Based on the petition, a magistrate found that Q.J. was mentally ill and a danger to himself or others. The magistrate authorized a temporary inpatient commitment pending a full hearing. That hearing was held about three weeks later.

Q.J.’s Commitment Hearing

Q.J. was represented by counsel at the commitment hearing. No representative appeared on behalf of the state. Q.J.’s counsel objected to the failure of either the District Attorney’s office or the Attorney General’s office to represent the state. In their absence, a mental health expert from Duke Medical Center was the only individual representing the interests of the state.

Dr. Kristen Shirley testified in support of the commitment petition. She had never evaluated Q.J. Dr. Shirley is not a lawyer. The judge overruled Q.J.’s objection to proceeding with a doctor representing the state in an adversarial proceeding.

The judge began by asking Dr. Shirley to “tell me what it is you want me to know about this matter.” Dr. Shirley testified about the results of Q.J.’s two mental health evaluations following his detention. She opined that Q.J. responded well to medication but has limited insight into his mental health status and was likely to stop taking medication if he was released to the community. 

Dr. Shirley testified that Q.J. posed a high risk of decompensating if he were released. In her opinion, decompensation might cause him to become suicidal or homicidal. Dr. Shirley testified that a community treatment team recommended hospitalization to stabilize Q.J.’s condition, including treatment with a long-acting injectable medication. Dr. Shirley recommended a 30-day commitment.

Q.J.’s attorney cross-examined Dr. Shirley. In the absence of any lawyer representing the state, the judge conducted his own redirect examination. The judge found that Q.J. was mentally ill and that the mental illness made him dangerous to himself and others. The judge ordered a 30-day civil commitment.

Expert Witness as Representative of the State

Q.J. appealed. The most significant issue on appeal was whether, in an adversarial system of justice that depends on two opposing parties being represented by counsel, a civil commitment proceeding can proceed when the only advocate for the state is a testifying expert witness, not a lawyer.

When a lawyer represents the state, the lawyer asks questions and the expert witness answers them. The judge’s role is limited to ruling on objections. Under those circumstances, the judge can remain impartial.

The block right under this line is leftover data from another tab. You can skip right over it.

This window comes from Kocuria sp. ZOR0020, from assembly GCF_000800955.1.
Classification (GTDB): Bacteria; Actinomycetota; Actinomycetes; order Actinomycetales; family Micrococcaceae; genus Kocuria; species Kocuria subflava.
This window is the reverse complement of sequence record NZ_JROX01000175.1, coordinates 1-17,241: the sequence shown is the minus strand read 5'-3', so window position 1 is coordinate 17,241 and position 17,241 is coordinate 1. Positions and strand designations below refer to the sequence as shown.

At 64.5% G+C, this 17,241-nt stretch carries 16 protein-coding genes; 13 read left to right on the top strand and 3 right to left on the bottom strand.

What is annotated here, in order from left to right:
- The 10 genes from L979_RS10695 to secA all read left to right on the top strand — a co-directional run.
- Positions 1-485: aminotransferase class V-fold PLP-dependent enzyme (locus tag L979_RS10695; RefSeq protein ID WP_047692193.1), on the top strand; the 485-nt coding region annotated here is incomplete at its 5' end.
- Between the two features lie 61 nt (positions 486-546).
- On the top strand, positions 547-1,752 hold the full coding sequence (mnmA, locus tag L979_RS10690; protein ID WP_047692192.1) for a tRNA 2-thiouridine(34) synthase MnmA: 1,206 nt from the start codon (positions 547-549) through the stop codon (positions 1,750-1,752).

With no lawyer representing the state, the judge left it to Dr. Shirley to decide what testimony to give. When the judge invited her to “tell me what you want me to know,” the judge put the expert in the position of making legal judgments about the evidence that the judge should hear. The expert likely had some awareness of the evidence that is required to meet the legal standard for a commitment, but she was trained to make medical judgments, not legal judgments about the relevance of particular facts.

Q.J. complained that placing the expert in the dual role of lawyer and witness raised questions about the judge’s impartiality. The court got the ball rolling by asking Dr. Shirley to tell him what she wanted him to know, arguably asking the kind of question that a lawyer for the state would have asked. 

More troubling were the questions that the judge asked on redirect in an apparent attempt to rehabilitate Dr. Shirley’s testimony. On cross-examination, Dr. Shirley admitted that Q.J. had not actually engaged in violent behavior before the police took him into custody, that he made no threats and expressed no suicidal thoughts while he was being evaluated, and that he had no history of harming others. When, on redirect, the judge asked Dr. Shirley if her testimony was that Q.J. was a danger to himself and whether he was a danger to others, the judge was asking the kind of rehabilitative questions that a lawyer for the state would be expected to ask.

The appellate court concluded that North Carolina law does not require the state to be represented by counsel when commitment hearings are held at a private hospital. The court further concluded that there is no constitutional barrier to having an expert witness present all the testimony required to support a commitment without having a lawyer elicit that testimony. 

Perhaps because it was unwilling to upset the apple cart of North Carolina’s unusual procedure, the court concluded that the judge always remained impartial. While it is true that judges are entitled to question witnesses to clarify testimony if they do so without becoming an advocate for a party, the judge’s redirect examination was exactly the kind of questioning one would expect from an advocate, not from an impartial judge.

Policy Issues

North Carolina’s commitment procedure places expert witnesses in a difficult position. It is usually improper for a witness to give narrative testimony rather than responding to specific questions. Narrative testimony makes it difficult for opposing counsel to object since no question has been posed to which an objection can be lodged. Narrative testimony also makes it more likely that a witness will stray from the facts that are relevant to the proceeding.